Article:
Mr. Greenwood's book, nevertheless, comes as a relief. It is wise, practical and of real value both to the author's own followers and to many outside that rigid circle. Some, indeed, will regret that it is called " Labour's Case " ; it is the case for humanity in general, and many people are a little tired of the high claims made by such abstractions as " Labour," " Youth," " Democracy," &c. Mr. Greenwood bravely rejects two of the most dangerous demands of these abstractions. He knows we shall have at the end of the war a bleak and impoverished society, not a " new world " of socialist abund- ance ; he warns against the idea of exploiting the nation's need in the interests of the trade unions. He is a statesman, not a demagogue. The chapter on the background of the present struggle is well-documented and fair. He is right, I think, in attaching central importance to the doctrine of Mein Kampf that " the Big Lie " is superior to the small one and that " the skilful and unremitting use of propaganda can persuade people to believe that heaven is hell or conversely." One may well, as he says, " stand aghast " at such professions, and still more at the way in which they have been fulfilled.

But probably the most valuable chapter in the book is on the " Things We Have to Defend." This case desperately needs stating. The great writers of the Victorian Age were constantly attacking the society they lived in ; it was so safe and strong that no attacks could hurt it. Their successors, Shaw and Wells, carried the attack further, and denunciation of existing conditions forms the commonplace of ordinary speakers of the Left. And now, suddenly, we find that an enemy is at the gates. We begin to recognise that this much-abused Western civilisation in which we live is, with all its imper- fections, one of the best that has ever existed, and that it is now in mortal peril. It is well to be reminded of the meaning of a free Parliament, of free trade unions, of the immense strides in local government, of the change in the social conditions of industry, of the magnificent achievements of recent times in the care of children ; of the absence of Gestapos and Ogpus and all their hideous progeny of treachery and terror. "Had there not been a free Parliament," writes Mr. Greenwood, " I should not have been in it, and I should not have been asked to go to the microphone on the most critical nights in the world's history."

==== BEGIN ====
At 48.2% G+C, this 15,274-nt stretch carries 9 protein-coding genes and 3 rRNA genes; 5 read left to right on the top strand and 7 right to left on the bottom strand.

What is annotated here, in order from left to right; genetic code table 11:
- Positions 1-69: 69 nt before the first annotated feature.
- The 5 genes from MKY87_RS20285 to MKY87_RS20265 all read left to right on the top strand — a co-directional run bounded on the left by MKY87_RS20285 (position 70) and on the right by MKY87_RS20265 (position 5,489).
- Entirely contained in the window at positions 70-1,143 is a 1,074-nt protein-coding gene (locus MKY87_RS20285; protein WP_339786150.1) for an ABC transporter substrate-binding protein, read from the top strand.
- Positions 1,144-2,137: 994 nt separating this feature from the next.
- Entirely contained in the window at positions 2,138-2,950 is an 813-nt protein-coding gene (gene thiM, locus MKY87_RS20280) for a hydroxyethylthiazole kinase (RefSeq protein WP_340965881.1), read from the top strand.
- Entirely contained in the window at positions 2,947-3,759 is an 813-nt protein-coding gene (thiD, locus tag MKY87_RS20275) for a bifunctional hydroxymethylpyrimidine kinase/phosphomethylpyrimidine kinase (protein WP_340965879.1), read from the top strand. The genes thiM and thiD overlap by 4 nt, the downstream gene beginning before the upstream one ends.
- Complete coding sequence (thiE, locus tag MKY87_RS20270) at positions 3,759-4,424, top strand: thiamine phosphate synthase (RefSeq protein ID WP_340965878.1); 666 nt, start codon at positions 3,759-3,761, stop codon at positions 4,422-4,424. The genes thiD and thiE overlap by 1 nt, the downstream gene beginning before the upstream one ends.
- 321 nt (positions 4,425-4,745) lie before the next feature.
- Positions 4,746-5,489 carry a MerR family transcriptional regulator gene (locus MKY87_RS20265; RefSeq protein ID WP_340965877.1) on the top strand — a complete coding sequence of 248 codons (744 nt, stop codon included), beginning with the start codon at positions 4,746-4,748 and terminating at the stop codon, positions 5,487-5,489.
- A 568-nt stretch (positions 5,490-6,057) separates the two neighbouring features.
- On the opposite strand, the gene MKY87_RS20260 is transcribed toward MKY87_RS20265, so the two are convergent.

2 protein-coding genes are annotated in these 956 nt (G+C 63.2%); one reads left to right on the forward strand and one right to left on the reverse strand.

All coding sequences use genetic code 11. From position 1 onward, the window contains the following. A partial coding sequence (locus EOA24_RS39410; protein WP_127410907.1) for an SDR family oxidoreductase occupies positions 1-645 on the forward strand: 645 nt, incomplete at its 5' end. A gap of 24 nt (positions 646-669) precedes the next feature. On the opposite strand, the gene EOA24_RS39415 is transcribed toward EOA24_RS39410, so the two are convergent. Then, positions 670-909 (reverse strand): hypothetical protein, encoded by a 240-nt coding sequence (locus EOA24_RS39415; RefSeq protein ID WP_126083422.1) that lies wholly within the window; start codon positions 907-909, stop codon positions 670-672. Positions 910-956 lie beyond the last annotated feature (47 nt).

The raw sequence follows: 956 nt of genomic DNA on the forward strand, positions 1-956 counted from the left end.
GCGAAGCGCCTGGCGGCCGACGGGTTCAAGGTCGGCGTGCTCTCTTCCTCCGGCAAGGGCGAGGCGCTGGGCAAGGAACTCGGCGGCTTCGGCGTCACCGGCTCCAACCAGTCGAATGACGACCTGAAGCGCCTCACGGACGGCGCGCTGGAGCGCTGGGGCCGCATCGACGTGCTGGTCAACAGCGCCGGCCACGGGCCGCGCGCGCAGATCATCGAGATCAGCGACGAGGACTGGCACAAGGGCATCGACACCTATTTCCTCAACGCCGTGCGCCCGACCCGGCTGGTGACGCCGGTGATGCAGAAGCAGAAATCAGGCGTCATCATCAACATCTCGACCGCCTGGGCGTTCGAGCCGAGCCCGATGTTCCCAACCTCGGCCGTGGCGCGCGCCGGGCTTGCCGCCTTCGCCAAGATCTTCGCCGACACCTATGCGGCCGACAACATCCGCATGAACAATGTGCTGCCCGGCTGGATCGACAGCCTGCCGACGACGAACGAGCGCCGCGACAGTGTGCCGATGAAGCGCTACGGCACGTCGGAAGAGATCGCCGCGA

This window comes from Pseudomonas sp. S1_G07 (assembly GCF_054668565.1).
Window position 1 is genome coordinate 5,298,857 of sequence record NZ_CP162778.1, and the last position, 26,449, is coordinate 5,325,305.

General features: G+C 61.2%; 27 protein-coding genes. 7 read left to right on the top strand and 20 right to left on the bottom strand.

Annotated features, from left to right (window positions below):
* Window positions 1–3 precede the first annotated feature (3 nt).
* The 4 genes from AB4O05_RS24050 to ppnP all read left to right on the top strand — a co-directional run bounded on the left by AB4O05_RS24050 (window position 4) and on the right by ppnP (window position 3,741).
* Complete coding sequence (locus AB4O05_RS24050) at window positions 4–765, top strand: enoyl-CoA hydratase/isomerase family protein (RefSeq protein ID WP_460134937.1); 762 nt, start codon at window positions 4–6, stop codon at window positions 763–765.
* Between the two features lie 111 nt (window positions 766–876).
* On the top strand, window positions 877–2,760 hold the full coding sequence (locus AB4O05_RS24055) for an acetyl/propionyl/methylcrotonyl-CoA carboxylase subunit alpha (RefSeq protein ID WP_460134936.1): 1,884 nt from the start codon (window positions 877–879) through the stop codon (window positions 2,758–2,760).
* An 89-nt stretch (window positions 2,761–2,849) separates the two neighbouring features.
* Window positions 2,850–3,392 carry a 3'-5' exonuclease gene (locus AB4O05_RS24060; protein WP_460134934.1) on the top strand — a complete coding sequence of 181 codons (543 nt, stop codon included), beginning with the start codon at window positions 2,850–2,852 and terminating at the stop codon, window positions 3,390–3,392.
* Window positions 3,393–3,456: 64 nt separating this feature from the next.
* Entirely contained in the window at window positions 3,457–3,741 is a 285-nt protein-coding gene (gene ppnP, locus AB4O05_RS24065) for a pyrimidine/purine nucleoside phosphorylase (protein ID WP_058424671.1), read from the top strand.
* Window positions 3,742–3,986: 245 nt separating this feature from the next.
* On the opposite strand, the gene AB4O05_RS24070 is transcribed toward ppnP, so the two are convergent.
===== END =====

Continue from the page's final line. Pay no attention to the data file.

Yes, we have something very good to fight for as well as things most evil to fight against ; and Mr. Greenwood has stated both sides of the case as befits a wise and broad-

minded leader of a great party. GILBERT MURRAY.